A June 14 Bloomberg Politics national poll of likely voters in November’s election found that barely half of those who favored Sanders ― 55 percent ― plan to vote for Clinton. Instead, 22 percent say they’ll vote for Trump, while 18 percent favor Libertarian Gary Johnson. “I’m a registered Democrat, but I cannot bring myself to vote for another establishment politician like Hillary…”
Still, for many Sanders supporters, opposition to Clinton is the basis of their political identity. Thirty minutes before the start of a June 9 Sanders rally in Washington, D.C., the crowd broke into a chant: “Bernie or bust! Bernie or bust!”
“There’s zero percent chance that Hillary Clinton could ever get my vote,” said Perry Mitchell, a 31-year-old nonprofit worker from Baltimore. “She’s a corporate candidate. I don’t vote for corporate candidates. I don’t do the lesser of two evils.”
Even if the alternative is Trump?
“You’re choosing between fascism and oligarchy,” Mitchell said. His 23-year-old brother, Brady, interjected with a more vivid analogy to the Clinton-Trump choice: “Die by quicksand, or die by bullet?”
The Mitchell brothers represent a brand of diehard Sanders voters who are causing anxiety in Clinton’s world. Like Brooks, both intend to vote for the Green Party’s Stein if Clinton secures the Democratic nomination. It could be that none of these Sanders supporters was ever truly “gettable” for Clinton, regardless of whether or not Sanders ultimately chooses to endorse her. (“She’s a war criminal,” says Brooks.)
If close to half of Bernie voters couldn’t imagine supporting Clinton in late June, there’s no doubt the FBI’s James Comey has increased the number. I explain the reality of Bernie supporters never siding with Clinton (even with an endorsement) in the following YouTube segment.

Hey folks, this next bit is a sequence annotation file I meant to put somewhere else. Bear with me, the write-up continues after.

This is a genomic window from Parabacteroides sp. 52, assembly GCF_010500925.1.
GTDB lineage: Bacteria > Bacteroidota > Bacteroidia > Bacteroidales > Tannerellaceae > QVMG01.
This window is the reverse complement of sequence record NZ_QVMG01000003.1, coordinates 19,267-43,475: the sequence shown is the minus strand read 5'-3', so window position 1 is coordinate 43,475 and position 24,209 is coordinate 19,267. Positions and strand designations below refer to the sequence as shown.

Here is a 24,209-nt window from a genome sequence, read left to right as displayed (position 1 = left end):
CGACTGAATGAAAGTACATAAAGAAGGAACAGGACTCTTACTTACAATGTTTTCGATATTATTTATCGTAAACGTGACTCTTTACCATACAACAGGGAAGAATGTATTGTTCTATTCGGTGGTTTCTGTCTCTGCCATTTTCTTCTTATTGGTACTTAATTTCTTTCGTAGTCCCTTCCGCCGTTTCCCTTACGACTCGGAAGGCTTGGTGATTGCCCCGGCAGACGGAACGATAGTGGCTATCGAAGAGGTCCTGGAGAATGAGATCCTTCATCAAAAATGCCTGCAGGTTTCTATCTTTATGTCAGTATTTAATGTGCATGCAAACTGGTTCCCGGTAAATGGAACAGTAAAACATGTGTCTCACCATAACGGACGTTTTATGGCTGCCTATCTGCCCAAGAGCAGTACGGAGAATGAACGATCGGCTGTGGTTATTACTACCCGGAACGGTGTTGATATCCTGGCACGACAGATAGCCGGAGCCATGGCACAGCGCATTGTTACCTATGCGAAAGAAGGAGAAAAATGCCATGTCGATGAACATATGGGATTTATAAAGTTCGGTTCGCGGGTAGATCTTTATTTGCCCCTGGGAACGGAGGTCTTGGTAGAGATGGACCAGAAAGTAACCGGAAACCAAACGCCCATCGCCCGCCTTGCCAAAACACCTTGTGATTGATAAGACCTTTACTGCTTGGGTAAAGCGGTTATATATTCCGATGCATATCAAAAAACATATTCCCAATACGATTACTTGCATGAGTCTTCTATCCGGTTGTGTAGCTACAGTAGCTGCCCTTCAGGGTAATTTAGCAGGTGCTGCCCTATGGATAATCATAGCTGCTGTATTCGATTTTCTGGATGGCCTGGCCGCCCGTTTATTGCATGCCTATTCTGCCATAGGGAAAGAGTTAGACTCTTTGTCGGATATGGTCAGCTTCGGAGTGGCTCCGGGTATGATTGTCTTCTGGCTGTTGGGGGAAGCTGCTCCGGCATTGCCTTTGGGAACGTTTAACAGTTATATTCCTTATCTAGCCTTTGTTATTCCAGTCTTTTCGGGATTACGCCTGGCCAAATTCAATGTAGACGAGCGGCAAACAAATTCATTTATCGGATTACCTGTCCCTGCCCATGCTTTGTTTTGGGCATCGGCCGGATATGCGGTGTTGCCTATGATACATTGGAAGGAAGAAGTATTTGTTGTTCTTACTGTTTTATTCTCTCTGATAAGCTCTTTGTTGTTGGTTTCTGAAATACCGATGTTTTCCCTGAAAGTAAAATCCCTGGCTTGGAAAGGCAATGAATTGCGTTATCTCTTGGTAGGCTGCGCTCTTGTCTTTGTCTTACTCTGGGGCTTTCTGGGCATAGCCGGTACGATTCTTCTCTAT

If Bernie decides to endorse Clinton, I’d have nothing but respect and admiration for Vermont’s Senator, even though I’d disagree with his decision. Bernie Sanders vows to prevent perpetual counterinsurgency wars and quagmires, wants to break up Too Big to Fail banks, has fought against the TPP, and championed every progressive value trampled upon by establishment Democrats. He’s brought energy and light to a political process marred by apathy and darkness.
With Bernie Sanders, the Democratic Party was forced to look into the mirror, and evaluate years of duplicity and disingenuous politics. His policy goals are mainstream and backed up by public opinion polls stating Americans desire to rein in Wall Street greed and stop never-ending wars. If Democrats and progressive media are enamored with a candidate advised by Henry Kissinger and George W. Bush’s neoconservatives, the don’t expect Bernie voters to flock to the polls in November.
Bernie Sanders, please stay in the race. If you don’t, I’ll still love you, but America needs you now more than ever. I was proved right regarding my prediction that Clinton would be indicted in the court of public opinion, and even The Chicago Tribune writes Hillary Clinton disqualifies herself. It’s a long way until November, and things seem to be getting worse, not better, for the Clinton campaign.
Our nation continues to struggle with the issue of race, a Democratic primary that left millions jaded, and a nation divided by a number of contentious issues. A true leader is needed at this point in U.S. history, and even though House Democrats might throw a tantrum, and progressive media might continue to bully Sanders supporters, Vermont’s Senator must remain in the race. He can easily defeat Trump, and since fear of a Republican is what drives establishment Democrats, Bernie Sanders is the only hope in 2016.